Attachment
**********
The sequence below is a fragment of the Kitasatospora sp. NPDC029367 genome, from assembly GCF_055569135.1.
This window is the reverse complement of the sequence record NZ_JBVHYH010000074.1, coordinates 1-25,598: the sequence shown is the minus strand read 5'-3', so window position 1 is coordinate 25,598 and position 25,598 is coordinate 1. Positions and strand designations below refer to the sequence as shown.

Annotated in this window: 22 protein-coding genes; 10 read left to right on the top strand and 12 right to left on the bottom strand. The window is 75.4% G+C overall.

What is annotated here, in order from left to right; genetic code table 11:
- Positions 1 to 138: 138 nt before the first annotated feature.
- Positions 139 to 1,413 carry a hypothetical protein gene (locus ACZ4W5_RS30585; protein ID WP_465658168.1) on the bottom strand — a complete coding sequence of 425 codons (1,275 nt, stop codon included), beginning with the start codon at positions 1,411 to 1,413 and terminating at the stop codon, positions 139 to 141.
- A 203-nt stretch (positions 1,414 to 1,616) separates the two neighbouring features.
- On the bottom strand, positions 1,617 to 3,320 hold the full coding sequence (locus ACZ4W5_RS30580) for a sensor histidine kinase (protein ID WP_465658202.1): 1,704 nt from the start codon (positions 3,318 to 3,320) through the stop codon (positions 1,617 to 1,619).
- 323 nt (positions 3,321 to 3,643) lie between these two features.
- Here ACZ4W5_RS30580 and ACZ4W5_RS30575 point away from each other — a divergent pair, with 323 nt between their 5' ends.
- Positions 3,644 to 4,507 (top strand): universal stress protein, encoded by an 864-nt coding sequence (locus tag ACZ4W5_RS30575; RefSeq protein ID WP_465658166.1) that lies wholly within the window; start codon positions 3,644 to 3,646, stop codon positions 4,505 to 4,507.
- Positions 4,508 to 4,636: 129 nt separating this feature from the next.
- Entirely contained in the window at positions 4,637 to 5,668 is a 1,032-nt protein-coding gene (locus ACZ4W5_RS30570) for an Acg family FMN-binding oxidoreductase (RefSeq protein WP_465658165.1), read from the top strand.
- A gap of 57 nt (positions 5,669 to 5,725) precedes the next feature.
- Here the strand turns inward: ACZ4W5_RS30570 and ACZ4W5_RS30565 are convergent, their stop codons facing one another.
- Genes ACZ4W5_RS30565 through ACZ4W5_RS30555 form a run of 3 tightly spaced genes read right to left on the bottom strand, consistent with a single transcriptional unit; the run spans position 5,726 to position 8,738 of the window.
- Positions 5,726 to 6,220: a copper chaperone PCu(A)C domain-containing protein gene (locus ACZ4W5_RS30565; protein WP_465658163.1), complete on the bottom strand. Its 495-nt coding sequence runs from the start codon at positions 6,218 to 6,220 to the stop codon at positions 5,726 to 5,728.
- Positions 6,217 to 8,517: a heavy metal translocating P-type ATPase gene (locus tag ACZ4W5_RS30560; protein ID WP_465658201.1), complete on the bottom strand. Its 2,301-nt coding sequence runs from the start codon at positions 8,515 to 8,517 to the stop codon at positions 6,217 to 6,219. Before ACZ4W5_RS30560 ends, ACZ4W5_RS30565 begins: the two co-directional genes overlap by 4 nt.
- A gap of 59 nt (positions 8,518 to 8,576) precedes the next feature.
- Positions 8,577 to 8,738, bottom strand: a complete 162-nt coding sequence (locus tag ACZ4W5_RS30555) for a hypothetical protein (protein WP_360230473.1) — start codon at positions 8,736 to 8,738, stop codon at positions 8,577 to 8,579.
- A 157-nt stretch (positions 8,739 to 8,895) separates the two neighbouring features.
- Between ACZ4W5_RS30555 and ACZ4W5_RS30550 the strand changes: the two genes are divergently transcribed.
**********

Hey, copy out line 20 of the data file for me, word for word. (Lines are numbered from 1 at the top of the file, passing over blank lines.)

- Positions 8,577 to 8,738, bottom strand: a complete 162-nt coding sequence (locus tag ACZ4W5_RS30555) for a hypothetical protein (protein WP_360230473.1) — start codon at positions 8,736 to 8,738, stop codon at positions 8,577 to 8,579.